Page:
By Emily Iversen
Roller coasters are supposed to be fun, but I’ve never enjoyed them. Who wants their stomach to jump between their throat and their feet? I’d like it to stay exactly where it’s supposed to be. That’s why I surprised myself when I committed to go on the scariest roller coaster I could find. I bought my ticket, made sure I was tall enough to ride, and otherwise prepared myself for the journey.
When I agreed to move to South Korea for a year and teach five-year-olds how to speak English, I expected the ride to be bumpy. I knew I would be challenged. After being here almost 3 months, I find I’m learning so much about myself and having a lot of fun experiencing an entirely new way of life. Occasionally, I hit a loop-de-loop and find myself feeling very alone. During one of those overwhelming moments I discovered an invisible link that travels nearly 7,000 miles from South Korea to North Carolina. This strong connection has been keeping me upright when my stomach is doing flip flops. This link is always there to remind me how much I am loved and supported.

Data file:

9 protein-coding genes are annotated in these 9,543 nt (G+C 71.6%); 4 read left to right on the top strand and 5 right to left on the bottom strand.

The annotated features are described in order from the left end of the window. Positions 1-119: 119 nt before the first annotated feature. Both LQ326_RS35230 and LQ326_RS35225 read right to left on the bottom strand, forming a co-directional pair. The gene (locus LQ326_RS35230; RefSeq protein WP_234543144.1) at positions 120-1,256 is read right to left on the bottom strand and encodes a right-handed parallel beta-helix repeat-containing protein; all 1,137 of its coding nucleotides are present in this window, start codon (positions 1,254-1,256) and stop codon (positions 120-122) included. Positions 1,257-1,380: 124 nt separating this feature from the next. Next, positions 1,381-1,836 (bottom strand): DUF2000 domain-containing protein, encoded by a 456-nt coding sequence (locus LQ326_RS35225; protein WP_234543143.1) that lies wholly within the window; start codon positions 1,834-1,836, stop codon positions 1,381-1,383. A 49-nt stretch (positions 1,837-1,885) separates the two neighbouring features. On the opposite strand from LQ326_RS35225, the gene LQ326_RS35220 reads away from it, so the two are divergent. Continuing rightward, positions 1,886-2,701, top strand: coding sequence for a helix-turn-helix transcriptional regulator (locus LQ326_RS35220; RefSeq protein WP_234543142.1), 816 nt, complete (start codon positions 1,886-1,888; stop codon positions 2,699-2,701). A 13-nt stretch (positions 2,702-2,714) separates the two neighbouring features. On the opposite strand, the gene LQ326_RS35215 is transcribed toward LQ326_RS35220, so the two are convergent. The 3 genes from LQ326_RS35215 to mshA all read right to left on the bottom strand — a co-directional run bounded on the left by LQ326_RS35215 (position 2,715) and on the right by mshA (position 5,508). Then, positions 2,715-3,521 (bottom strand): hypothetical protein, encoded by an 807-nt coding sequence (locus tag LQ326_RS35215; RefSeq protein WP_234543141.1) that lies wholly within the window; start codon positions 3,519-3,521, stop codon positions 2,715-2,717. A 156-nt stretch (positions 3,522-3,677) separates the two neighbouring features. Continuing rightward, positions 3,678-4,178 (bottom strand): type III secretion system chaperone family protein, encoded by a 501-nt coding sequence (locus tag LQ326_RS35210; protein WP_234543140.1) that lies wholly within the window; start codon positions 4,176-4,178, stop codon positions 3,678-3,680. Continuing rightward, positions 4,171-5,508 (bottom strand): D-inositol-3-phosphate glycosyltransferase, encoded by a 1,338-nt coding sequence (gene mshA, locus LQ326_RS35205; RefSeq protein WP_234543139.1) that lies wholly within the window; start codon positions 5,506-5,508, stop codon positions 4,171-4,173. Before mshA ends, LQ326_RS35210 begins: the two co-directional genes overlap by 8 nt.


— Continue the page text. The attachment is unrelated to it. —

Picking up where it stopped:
I know that this love will sustain me as my first Christmas away from friends and family approaches. I know you are there on Christmas Eve singing songs and lighting candles, and I am there too, because you have brought me along.
The strength we are given and the strength we are able to acknowledge as our own can be vastly different. Without the hope and love I am supplied with from this tiny invisible life line, I don’t think I’d be able to see how strong I actually am or recognize how grateful I am to be blessed with such a powerful connection.
Pullen member Emily Iversen is teaching at an English language immersion school in South Korea.